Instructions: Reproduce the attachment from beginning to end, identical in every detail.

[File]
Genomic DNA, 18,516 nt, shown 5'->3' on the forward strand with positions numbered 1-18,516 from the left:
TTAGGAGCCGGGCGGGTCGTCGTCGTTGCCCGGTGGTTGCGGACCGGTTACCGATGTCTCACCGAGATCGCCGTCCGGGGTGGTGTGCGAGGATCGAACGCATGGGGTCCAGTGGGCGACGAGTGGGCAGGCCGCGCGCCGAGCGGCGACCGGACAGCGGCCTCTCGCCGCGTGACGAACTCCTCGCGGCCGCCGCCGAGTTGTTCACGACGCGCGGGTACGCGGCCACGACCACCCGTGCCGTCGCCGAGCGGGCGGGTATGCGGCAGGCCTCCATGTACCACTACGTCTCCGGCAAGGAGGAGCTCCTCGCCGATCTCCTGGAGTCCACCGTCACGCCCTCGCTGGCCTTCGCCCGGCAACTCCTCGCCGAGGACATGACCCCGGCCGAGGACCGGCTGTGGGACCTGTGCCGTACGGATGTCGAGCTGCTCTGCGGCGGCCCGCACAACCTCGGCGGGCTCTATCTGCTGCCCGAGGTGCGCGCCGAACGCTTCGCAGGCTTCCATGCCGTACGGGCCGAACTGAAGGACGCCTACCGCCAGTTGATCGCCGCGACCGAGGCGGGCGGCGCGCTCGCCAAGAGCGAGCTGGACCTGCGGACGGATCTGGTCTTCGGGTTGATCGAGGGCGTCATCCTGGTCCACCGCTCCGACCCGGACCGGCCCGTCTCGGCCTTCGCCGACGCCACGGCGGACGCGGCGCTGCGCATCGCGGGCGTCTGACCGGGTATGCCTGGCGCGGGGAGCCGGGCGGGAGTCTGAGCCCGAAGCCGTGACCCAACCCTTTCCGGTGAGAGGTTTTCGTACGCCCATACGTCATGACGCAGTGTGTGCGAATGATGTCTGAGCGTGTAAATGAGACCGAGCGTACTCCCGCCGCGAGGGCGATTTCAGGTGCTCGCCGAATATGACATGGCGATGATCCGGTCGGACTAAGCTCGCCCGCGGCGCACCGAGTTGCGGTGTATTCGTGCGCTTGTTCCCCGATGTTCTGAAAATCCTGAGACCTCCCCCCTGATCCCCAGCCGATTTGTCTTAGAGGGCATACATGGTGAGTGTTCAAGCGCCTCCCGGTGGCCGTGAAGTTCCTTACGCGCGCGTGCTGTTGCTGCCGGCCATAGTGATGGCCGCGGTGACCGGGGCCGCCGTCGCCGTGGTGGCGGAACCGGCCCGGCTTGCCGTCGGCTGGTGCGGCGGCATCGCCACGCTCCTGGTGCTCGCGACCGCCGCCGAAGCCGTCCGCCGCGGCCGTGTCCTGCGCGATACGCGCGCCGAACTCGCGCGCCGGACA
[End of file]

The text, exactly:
Genomic DNA, 18,516 nt, shown 5'->3' on the forward strand with positions numbered 1-18,516 from the left:
TTAGGAGCCGGGCGGGTCGTCGTCGTTGCCCGGTGGTTGCGGACCGGTTACCGATGTCTCACCGAGATCGCCGTCCGGGGTGGTGTGCGAGGATCGAACGCATGGGGTCCAGTGGGCGACGAGTGGGCAGGCCGCGCGCCGAGCGGCGACCGGACAGCGGCCTCTCGCCGCGTGACGAACTCCTCGCGGCCGCCGCCGAGTTGTTCACGACGCGCGGGTACGCGGCCACGACCACCCGTGCCGTCGCCGAGCGGGCGGGTATGCGGCAGGCCTCCATGTACCACTACGTCTCCGGCAAGGAGGAGCTCCTCGCCGATCTCCTGGAGTCCACCGTCACGCCCTCGCTGGCCTTCGCCCGGCAACTCCTCGCCGAGGACATGACCCCGGCCGAGGACCGGCTGTGGGACCTGTGCCGTACGGATGTCGAGCTGCTCTGCGGCGGCCCGCACAACCTCGGCGGGCTCTATCTGCTGCCCGAGGTGCGCGCCGAACGCTTCGCAGGCTTCCATGCCGTACGGGCCGAACTGAAGGACGCCTACCGCCAGTTGATCGCCGCGACCGAGGCGGGCGGCGCGCTCGCCAAGAGCGAGCTGGACCTGCGGACGGATCTGGTCTTCGGGTTGATCGAGGGCGTCATCCTGGTCCACCGCTCCGACCCGGACCGGCCCGTCTCGGCCTTCGCCGACGCCACGGCGGACGCGGCGCTGCGCATCGCGGGCGTCTGACCGGGTATGCCTGGCGCGGGGAGCCGGGCGGGAGTCTGAGCCCGAAGCCGTGACCCAACCCTTTCCGGTGAGAGGTTTTCGTACGCCCATACGTCATGACGCAGTGTGTGCGAATGATGTCTGAGCGTGTAAATGAGACCGAGCGTACTCCCGCCGCGAGGGCGATTTCAGGTGCTCGCCGAATATGACATGGCGATGATCCGGTCGGACTAAGCTCGCCCGCGGCGCACCGAGTTGCGGTGTATTCGTGCGCTTGTTCCCCGATGTTCTGAAAATCCTGAGACCTCCCCCCTGATCCCCAGCCGATTTGTCTTAGAGGGCATACATGGTGAGTGTTCAAGCGCCTCCCGGTGGCCGTGAAGTTCCTTACGCGCGCGTGCTGTTGCTGCCGGCCATAGTGATGGCCGCGGTGACCGGGGCCGCCGTCGCCGTGGTGGCGGAACCGGCCCGGCTTGCCGTCGGCTGGTGCGGCGGCATCGCCACGCTCCTGGTGCTCGCGACCGCCGCCGAAGCCGTCCGCCGCGGCCGTGTCCTGCGCGATACGCGCGCCGAACTCGCGCGCCGGACA